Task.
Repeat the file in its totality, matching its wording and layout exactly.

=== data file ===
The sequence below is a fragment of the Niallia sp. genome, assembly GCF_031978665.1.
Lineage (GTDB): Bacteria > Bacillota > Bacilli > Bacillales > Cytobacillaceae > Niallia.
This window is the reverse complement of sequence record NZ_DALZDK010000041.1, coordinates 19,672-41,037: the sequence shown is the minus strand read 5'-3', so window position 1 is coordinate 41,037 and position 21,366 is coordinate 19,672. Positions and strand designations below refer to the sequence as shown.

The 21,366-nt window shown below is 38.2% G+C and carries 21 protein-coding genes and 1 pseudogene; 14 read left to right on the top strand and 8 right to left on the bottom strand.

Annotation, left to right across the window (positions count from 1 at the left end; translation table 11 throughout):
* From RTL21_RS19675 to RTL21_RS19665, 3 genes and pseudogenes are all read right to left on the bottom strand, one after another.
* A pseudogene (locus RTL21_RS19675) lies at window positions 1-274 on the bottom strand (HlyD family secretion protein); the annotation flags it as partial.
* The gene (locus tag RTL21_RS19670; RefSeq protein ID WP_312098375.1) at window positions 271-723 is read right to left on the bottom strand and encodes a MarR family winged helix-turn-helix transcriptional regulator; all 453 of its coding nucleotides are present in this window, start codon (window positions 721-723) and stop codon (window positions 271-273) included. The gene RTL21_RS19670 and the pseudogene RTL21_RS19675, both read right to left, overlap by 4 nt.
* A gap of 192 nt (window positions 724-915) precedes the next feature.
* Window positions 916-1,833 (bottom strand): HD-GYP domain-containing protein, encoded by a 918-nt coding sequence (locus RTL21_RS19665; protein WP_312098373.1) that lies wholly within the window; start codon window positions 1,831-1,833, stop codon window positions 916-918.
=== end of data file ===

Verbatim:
The sequence below is a fragment of the Niallia sp. genome, assembly GCF_031978665.1.
Lineage (GTDB): Bacteria > Bacillota > Bacilli > Bacillales > Cytobacillaceae > Niallia.
This window is the reverse complement of sequence record NZ_DALZDK010000041.1, coordinates 19,672-41,037: the sequence shown is the minus strand read 5'-3', so window position 1 is coordinate 41,037 and position 21,366 is coordinate 19,672. Positions and strand designations below refer to the sequence as shown.

The 21,366-nt window shown below is 38.2% G+C and carries 21 protein-coding genes and 1 pseudogene; 14 read left to right on the top strand and 8 right to left on the bottom strand.

Annotation, left to right across the window (positions count from 1 at the left end; translation table 11 throughout):
* From RTL21_RS19675 to RTL21_RS19665, 3 genes and pseudogenes are all read right to left on the bottom strand, one after another.
* A pseudogene (locus RTL21_RS19675) lies at window positions 1-274 on the bottom strand (HlyD family secretion protein); the annotation flags it as partial.
* The gene (locus tag RTL21_RS19670; RefSeq protein ID WP_312098375.1) at window positions 271-723 is read right to left on the bottom strand and encodes a MarR family winged helix-turn-helix transcriptional regulator; all 453 of its coding nucleotides are present in this window, start codon (window positions 721-723) and stop codon (window positions 271-273) included. The gene RTL21_RS19670 and the pseudogene RTL21_RS19675, both read right to left, overlap by 4 nt.
* A gap of 192 nt (window positions 724-915) precedes the next feature.
* Window positions 916-1,833 (bottom strand): HD-GYP domain-containing protein, encoded by a 918-nt coding sequence (locus RTL21_RS19665; protein WP_312098373.1) that lies wholly within the window; start codon window positions 1,831-1,833, stop codon window positions 916-918.